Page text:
Using individual state funds to resolve milk supply management could become a disastrous permanent compulsory feature of policy. Commissioner for Agriculture and Rural Development Phil Hogan certainly wasn't wearing the green jersey when he facilitated this control curb.

Rugby rearguard result required

I'm off to the Aviva Stadium this evening for Ireland's final fixture of the Six Nations. Having attended all of the home matches, there are much lower expectations now, relative to double championship titles.

But the Scottish match is no dead rubber. It's a make or break seasonal decider.

Win and we finish a respectable top half third. Lose and we end in fifth, only ahead of Italy. Joe Schmidt knows it's a must win finale. At 4/11, we should oblige.

England are already champions, irrespective of the Paris result tonight. Still, you can expect them to win well, beating handicap spread of -7points at 10/11.

Eddie Jones is the coach of the championship, instilling a winning mentality and eradicating England's World Cup finals nightmare.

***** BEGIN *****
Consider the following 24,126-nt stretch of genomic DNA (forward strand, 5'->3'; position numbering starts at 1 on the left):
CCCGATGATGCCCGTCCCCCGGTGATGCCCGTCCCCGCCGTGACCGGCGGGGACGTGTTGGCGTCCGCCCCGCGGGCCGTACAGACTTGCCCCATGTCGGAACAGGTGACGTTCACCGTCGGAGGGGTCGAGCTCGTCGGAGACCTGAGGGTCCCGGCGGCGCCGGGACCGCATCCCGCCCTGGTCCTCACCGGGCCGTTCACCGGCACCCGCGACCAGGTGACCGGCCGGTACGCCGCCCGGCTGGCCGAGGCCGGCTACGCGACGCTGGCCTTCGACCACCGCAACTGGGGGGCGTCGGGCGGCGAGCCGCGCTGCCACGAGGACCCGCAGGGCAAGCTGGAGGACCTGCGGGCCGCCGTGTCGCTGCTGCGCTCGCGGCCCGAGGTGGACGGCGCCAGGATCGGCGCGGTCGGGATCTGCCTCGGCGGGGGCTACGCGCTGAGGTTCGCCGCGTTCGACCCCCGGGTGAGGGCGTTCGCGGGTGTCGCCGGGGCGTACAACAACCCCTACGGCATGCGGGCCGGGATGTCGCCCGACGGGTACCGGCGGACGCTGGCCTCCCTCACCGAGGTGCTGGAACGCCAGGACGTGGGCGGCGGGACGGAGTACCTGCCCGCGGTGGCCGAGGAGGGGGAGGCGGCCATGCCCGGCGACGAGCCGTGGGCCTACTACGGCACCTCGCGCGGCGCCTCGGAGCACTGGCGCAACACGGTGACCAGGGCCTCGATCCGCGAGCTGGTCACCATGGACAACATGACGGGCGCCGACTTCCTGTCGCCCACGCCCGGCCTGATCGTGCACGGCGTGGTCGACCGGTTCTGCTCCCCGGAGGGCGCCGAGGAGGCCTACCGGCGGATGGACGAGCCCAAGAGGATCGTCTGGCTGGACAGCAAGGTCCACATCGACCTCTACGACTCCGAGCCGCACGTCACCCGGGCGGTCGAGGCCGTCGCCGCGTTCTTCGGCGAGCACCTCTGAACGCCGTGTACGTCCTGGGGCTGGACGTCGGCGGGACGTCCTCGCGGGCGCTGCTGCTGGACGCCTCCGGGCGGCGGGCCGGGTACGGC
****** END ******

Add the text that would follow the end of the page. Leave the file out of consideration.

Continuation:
Joe Schmidt could take a leaf out of his book in the war of pre-match publicity mind games. Like Alex Ferguson, Jones targets media comments to successfully wind up opponents.

The outstanding players of the tournament for me have been Billy Vunipola, George Ford, Dan Biggar and Stewart Hogg.

Ireland's team selection and tactics were subject to unprecedented criticism by informed alickadoos on social media.

Without Sexton we're vulnerable. Our biggest success was CJ Stander, while our greatest absence was Gary Ringrose.

The South African tour later this year could be a mauling - and will only be worthwhile if we blood sufficient youngsters to transition to the first XV for the next Rugby World Cup.

Irish Independent